It’s another Mythic Legions Wednesday and time to turn my attention back to that most noblest of races… The Elves! Today, I’m checking Myria Goldenbranch, who hails from a place in Mythoss known as Whispervale. She’s a special kind of Elf, known as a Whisperling, and imbued with the power to draw magic from the very trees around her!

And here’s a She-Elf that can enchant my forest any time! The bulk of Myria’s armor comes from the standard female knight body that was introduced with Gwen Heavensbrand. This includes the torso, the upper arms and upper legs, and the hip piece. The plate armor is given a little bit of a lighter touch with the elf bracers for the lower arms and the boots, which are sculpted and painted to look like leather with reinforced plates on the knees and around the ankles. Instead of the crotch plates, Myria gets by with the lower tabard piece, which is sculpted in soft plastic. This is the only part of the figure that doesn’t quite work for me. I’m not sure if it’s the color or not, but I would have rather they used the leather scale armor piece here instead. But, because Mythic Legions is totally modular, I could always borrow that piece from another figure and make the change myself!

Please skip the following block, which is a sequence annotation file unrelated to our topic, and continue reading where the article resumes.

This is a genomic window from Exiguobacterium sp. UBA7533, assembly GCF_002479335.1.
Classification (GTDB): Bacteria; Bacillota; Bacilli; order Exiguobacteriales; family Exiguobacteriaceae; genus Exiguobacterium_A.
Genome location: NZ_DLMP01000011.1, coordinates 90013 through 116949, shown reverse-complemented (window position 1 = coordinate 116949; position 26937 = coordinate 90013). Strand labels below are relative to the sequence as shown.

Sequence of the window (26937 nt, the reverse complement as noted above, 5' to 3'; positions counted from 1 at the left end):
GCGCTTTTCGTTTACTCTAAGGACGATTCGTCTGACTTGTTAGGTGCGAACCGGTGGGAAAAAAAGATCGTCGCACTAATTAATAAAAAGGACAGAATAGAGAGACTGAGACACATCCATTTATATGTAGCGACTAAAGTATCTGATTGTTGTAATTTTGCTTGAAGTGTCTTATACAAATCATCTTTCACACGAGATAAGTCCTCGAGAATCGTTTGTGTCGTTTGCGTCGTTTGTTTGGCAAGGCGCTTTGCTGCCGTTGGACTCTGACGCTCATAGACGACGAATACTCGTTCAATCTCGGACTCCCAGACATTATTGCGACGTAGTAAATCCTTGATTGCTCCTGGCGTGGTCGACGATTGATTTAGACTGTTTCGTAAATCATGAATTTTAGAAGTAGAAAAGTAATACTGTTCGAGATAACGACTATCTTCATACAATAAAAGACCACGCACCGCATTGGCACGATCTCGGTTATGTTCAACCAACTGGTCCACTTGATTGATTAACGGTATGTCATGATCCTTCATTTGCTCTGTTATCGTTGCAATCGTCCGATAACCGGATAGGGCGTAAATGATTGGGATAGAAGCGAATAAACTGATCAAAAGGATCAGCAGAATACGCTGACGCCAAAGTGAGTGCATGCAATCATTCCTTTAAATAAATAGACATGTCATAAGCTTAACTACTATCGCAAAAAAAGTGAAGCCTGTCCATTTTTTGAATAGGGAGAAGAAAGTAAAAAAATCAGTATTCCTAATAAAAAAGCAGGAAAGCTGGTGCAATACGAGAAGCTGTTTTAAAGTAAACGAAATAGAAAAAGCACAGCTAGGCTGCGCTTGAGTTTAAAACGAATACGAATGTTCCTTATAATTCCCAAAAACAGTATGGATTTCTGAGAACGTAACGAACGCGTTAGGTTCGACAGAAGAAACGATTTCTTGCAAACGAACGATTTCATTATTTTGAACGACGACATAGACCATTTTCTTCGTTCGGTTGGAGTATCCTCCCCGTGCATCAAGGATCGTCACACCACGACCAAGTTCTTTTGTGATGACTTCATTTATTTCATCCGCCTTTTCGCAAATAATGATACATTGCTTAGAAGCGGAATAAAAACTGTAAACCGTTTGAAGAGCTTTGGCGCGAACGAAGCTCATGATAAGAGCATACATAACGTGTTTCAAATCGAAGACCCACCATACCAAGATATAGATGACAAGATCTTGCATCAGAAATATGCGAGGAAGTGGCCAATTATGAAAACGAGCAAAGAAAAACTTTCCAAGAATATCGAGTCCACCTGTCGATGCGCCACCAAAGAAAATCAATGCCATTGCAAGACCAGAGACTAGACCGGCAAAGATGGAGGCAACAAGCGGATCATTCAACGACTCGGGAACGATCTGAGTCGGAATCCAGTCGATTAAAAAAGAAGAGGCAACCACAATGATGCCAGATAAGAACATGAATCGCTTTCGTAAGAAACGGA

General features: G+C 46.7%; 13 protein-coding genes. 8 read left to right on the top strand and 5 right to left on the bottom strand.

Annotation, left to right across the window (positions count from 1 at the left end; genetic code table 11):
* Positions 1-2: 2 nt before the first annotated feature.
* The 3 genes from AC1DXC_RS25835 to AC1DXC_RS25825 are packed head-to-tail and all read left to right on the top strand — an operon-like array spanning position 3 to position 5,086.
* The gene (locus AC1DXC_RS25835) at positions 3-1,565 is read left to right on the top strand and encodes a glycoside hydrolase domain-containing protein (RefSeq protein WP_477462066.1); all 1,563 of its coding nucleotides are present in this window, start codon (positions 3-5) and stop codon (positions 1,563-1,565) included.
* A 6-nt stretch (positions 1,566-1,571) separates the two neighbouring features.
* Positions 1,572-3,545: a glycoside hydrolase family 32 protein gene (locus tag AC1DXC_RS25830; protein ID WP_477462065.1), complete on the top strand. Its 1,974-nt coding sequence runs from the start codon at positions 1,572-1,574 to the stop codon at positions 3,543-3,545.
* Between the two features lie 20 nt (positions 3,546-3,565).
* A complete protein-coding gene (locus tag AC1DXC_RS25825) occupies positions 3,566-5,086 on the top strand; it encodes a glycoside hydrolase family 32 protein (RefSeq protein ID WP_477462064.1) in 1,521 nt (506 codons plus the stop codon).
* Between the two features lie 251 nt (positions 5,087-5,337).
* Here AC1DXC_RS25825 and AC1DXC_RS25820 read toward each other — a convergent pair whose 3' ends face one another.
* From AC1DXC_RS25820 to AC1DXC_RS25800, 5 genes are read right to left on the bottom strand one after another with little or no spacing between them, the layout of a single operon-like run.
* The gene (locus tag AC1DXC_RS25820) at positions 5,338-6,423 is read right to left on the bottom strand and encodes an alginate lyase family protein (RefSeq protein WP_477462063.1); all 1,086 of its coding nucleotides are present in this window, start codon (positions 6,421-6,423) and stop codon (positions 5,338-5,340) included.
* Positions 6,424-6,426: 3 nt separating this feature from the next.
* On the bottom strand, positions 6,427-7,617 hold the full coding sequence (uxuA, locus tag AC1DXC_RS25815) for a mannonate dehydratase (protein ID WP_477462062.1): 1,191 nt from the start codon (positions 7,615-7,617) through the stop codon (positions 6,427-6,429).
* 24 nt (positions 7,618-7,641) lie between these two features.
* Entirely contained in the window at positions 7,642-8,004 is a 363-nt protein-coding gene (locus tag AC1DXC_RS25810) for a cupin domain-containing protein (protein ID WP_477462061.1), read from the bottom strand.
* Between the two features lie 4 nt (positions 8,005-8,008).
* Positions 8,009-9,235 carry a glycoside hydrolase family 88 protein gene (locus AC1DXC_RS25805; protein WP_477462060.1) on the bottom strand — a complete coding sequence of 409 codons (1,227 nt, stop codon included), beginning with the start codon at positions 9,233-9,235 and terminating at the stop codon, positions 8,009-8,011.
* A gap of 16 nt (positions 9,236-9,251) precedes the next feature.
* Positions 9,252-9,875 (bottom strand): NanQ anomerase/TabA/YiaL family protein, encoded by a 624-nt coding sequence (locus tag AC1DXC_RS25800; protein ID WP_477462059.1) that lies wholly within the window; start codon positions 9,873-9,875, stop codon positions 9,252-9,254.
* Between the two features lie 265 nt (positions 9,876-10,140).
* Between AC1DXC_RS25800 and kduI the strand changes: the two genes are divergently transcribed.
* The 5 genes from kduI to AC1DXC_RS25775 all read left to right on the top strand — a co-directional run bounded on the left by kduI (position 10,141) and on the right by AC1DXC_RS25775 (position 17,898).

With nothing fresh in terms of armor pieces, much of Myria’s wow-factor comes in the form of the new deco. Not that the sculpt isn’t fantastic, but we’ve seen it before, and I’ve gushed over it many times. Instead, I’ll just spend some time gushing over the coloring here because I absolutely love it. I wouldn’t have thought to pair the metallic green with electric blue, but I’ll be damned if it doesn’t look fabulous together, especially when that rich copper coloring is tossed into the mix. The deep brown used for the boots and gauntlets does a great job simulating leather, and I never cease to be impressed at how all the little sculpted straps are painted along with their fixtures. The exposed chain-mail in the joints is painted silver, and there’s some fine gold edging done along the different sculpted plates in the armor.